Are survey respondents doing positioning as well as they think?

The evidence gathered from the survey I’m conducting indicates that B2B marketing professionals are struggling to position effectively. But that’s not the way they see it. Of the 136 respondents so far, 12 percent say their positioning is “very effective” and 56 percent say it is “effective.”

That means 68 percent of respondents think they are doing a pretty good job of positioning. Based on my evaluation of hundreds of websites, I question whether so many respondents are really doing positioning right. I find that most B2B software and technology companies don’t do it well. But the 68 percent positive rating made me curious. So I decided to evaluate the way respondent’s companies were positioned on their websites. I randomly selected 24 responses for evaluation.

Before I share my findings, let me present evidence that indicates it is improbable that so many respondents are doing positioning as well as they think. Consider that:

  1. 57% don’t have a formal process for positioning. That’s like closing the books at the end of each month any way you want.
  2. 54% learned positioning on the job; 13% through trial and error. Since positioning is the foundation for everything you do it marketing, you have to wonder why only seven of 136 respondents learned positioning in college.
  3. 53% don’t think they do enough research during the positioning process. Unless you have a thorough understanding of what I call the 3Cs – your customer, competition and channel (how you sell) – it’s challenging to do positioning right.
  4. 45% don’t think they spend enough time on positioning. To claim a position in your market, you need consensus on what the position should be so that everyone in your company repeats the same message. But getting everyone to buy into your positioning strategy takes time. It also takes time to converge on a positioning statement worthy of scrutiny by others in your company. Positioning is too important to rush, but most do, and a bad outcome is likely.

These results alone indicate that some of those who think they are doing positioning right are drinking their own Kool Aid. My evaluation confirms my suspicion that they aren’t doing positioning nearly as well as they think. At a high level, here are my conclusions:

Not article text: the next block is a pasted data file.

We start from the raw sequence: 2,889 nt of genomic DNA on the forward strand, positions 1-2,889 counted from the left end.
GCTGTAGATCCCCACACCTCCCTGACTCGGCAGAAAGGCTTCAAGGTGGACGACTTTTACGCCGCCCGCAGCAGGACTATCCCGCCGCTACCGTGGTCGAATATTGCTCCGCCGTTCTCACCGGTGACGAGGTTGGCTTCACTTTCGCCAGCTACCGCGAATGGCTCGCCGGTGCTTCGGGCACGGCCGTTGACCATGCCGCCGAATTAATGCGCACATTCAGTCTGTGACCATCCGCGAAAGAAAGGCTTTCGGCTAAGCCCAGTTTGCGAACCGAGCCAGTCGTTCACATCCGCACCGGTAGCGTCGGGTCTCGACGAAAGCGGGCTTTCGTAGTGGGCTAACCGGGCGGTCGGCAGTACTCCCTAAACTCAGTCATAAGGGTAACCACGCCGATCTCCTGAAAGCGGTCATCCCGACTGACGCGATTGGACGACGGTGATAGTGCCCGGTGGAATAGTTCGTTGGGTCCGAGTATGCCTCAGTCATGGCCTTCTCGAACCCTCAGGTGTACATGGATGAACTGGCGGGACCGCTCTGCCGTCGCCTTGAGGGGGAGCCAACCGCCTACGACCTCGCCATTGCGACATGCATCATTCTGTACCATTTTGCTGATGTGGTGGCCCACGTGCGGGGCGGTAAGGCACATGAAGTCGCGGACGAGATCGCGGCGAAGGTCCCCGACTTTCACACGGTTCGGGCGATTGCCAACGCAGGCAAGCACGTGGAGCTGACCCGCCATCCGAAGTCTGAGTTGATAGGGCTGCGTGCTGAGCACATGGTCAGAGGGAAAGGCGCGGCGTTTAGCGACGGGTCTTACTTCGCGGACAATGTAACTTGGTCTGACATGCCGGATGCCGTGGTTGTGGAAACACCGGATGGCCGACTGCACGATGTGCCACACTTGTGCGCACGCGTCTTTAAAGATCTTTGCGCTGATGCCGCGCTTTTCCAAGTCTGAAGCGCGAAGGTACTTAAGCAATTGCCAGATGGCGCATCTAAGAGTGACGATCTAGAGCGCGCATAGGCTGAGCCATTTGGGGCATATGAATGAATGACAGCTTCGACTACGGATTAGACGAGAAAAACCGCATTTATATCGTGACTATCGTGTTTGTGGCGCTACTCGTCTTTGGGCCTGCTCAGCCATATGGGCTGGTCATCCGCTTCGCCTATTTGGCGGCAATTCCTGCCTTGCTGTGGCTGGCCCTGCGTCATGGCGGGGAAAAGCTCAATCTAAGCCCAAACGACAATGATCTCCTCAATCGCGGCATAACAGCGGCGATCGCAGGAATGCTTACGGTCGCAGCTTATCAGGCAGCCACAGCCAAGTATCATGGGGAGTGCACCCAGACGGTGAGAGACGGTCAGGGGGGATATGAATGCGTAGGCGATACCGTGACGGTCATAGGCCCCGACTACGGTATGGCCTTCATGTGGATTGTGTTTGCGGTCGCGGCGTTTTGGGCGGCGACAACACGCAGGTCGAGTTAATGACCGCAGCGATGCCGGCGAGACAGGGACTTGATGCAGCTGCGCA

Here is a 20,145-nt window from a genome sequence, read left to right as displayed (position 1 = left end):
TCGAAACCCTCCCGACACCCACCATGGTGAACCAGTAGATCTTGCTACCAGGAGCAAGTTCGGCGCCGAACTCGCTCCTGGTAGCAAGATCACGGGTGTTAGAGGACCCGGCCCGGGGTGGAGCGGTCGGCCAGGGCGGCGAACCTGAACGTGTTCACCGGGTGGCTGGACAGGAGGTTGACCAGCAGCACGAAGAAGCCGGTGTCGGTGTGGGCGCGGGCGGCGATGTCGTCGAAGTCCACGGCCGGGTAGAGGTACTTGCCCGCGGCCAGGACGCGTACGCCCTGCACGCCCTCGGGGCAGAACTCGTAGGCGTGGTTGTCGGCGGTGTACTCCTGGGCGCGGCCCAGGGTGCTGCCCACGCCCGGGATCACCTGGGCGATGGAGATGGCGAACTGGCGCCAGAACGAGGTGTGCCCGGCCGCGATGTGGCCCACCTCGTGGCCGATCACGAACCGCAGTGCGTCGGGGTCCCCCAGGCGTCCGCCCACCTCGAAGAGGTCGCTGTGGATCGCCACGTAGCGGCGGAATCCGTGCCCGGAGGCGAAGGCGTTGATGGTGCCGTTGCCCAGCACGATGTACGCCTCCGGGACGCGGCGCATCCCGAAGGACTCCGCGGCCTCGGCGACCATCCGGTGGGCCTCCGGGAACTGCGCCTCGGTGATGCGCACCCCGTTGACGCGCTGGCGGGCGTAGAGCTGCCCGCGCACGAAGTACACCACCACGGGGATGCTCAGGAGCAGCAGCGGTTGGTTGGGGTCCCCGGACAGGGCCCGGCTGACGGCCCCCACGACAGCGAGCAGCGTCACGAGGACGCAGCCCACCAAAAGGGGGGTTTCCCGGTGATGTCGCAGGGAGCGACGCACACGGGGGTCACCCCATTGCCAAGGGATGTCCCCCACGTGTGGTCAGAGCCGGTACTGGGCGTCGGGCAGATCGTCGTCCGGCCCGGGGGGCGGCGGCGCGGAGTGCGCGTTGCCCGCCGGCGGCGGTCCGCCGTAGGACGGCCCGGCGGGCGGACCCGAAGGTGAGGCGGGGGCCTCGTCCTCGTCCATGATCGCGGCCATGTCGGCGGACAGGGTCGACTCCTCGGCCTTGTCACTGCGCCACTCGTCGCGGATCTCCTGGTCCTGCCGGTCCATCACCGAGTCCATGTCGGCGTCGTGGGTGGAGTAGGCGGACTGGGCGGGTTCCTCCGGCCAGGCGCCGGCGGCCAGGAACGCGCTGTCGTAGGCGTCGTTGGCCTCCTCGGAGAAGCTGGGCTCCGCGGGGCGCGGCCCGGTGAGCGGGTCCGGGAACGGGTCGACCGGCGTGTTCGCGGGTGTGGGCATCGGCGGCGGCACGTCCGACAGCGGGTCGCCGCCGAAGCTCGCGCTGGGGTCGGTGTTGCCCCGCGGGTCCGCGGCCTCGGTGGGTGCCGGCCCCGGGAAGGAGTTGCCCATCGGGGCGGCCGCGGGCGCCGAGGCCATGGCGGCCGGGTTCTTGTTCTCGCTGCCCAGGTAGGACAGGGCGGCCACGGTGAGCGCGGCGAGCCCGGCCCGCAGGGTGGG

1. I agree with six respondents who judged their positioning to be “effective;” one I judged to be “very effective.”
  2. Fifteen respondents claimed their positioning to be “effective” but I judged the positioning on their websites to be ineffective; some have no position.
  3. Two respondents who said their positioning is “very effective” are way off base. One company uses rotating panels on its home page, and none of the panels state a benefit. Read my blog about why rotating panel works against effective positioning. The other company states no benefit on its home page.
  4. I judged another respondent’s positioning to be marginally “effective” instead of “very effective.”

Now let’s dig a little deeper and look at the specific positioning mistakes I found on some of the websites. If at all possible, avoid these mistakes that are common in B2B marketing:

  1. Failure to make a benefit claim; at least five and perhaps as many as 14 companies have no position on their websites. They aren’t stating a benefit that solves a key customer problem.
  2. Three companies apparently think positioning is explaining what they do rather than state a benefit. Positioning is the mental space in your target audience’s mind that you can own with an idea that has compelling meaning to the recipient. It’s in this mental space where your solution to the target’s pressing problem meet and hopefully form a memorable relationship.
  3. Two companies can’t even explain what they do. They make it challenging for a website visitor to figure out what business they are in.
  4. Six companies use rotating panels on their home page. Multiple claims tossed at website visitors so quickly they can’t read them is no way to claim a position. What makes use of rotating panels even more ineffective is that there is no theme to the panels and many don’t state a benefit. They’re just a brain dump.
  5. Five companies either position around the notion of “transformation” or use it extensively. Using transformation as your positioning strategy is about the most “me too” approach to marketing there is today. I would say that at least 35% of the websites I evaluate make extensive use “transformation.” If you want to differentiate and stand out from the crowd, eliminate “transformation” from your vocabulary. There are many other buzzwords and industry jargon you should also stop using.
  6. At least three companies have a decent position on their home page but don’t use it as the theme for content throughout the website. In fact, they never mention their position again, and repetition is the most important factor in claiming a position. Your positioning statement should be the central theme for everything you do in marketing from your website to brochures to presentations to press releases.

My findings plus the survey results make it clear why marketing executives are often on the hot seat. Without effective positioning, their marketing efforts fail to create awareness and demand for their products. The fix is obvious. But not when there’s no recognition of the problem.